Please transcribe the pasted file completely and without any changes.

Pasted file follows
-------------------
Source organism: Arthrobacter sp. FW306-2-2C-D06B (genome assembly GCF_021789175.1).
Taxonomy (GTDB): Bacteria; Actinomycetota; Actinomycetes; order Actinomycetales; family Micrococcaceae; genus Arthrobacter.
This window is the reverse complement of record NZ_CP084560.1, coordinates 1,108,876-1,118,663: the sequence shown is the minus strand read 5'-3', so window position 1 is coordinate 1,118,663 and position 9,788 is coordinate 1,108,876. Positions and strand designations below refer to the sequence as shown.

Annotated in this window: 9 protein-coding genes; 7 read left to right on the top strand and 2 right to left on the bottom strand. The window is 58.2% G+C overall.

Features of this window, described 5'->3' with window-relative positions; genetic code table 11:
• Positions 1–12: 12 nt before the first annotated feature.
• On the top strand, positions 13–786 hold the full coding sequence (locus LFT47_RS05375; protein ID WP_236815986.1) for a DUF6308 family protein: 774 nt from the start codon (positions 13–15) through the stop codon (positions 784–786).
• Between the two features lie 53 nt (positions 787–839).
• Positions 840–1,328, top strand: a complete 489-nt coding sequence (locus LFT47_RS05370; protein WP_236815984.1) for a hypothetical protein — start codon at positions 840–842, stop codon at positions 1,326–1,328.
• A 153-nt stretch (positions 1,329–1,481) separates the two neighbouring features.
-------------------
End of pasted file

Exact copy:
Source organism: Arthrobacter sp. FW306-2-2C-D06B (genome assembly GCF_021789175.1).
Taxonomy (GTDB): Bacteria; Actinomycetota; Actinomycetes; order Actinomycetales; family Micrococcaceae; genus Arthrobacter.
This window is the reverse complement of record NZ_CP084560.1, coordinates 1,108,876-1,118,663: the sequence shown is the minus strand read 5'-3', so window position 1 is coordinate 1,118,663 and position 9,788 is coordinate 1,108,876. Positions and strand designations below refer to the sequence as shown.

Annotated in this window: 9 protein-coding genes; 7 read left to right on the top strand and 2 right to left on the bottom strand. The window is 58.2% G+C overall.

Features of this window, described 5'->3' with window-relative positions; genetic code table 11:
• Positions 1–12: 12 nt before the first annotated feature.
• On the top strand, positions 13–786 hold the full coding sequence (locus LFT47_RS05375; protein ID WP_236815986.1) for a DUF6308 family protein: 774 nt from the start codon (positions 13–15) through the stop codon (positions 784–786).
• Between the two features lie 53 nt (positions 787–839).
• Positions 840–1,328, top strand: a complete 489-nt coding sequence (locus LFT47_RS05370; protein WP_236815984.1) for a hypothetical protein — start codon at positions 840–842, stop codon at positions 1,326–1,328.
• A 153-nt stretch (positions 1,329–1,481) separates the two neighbouring features.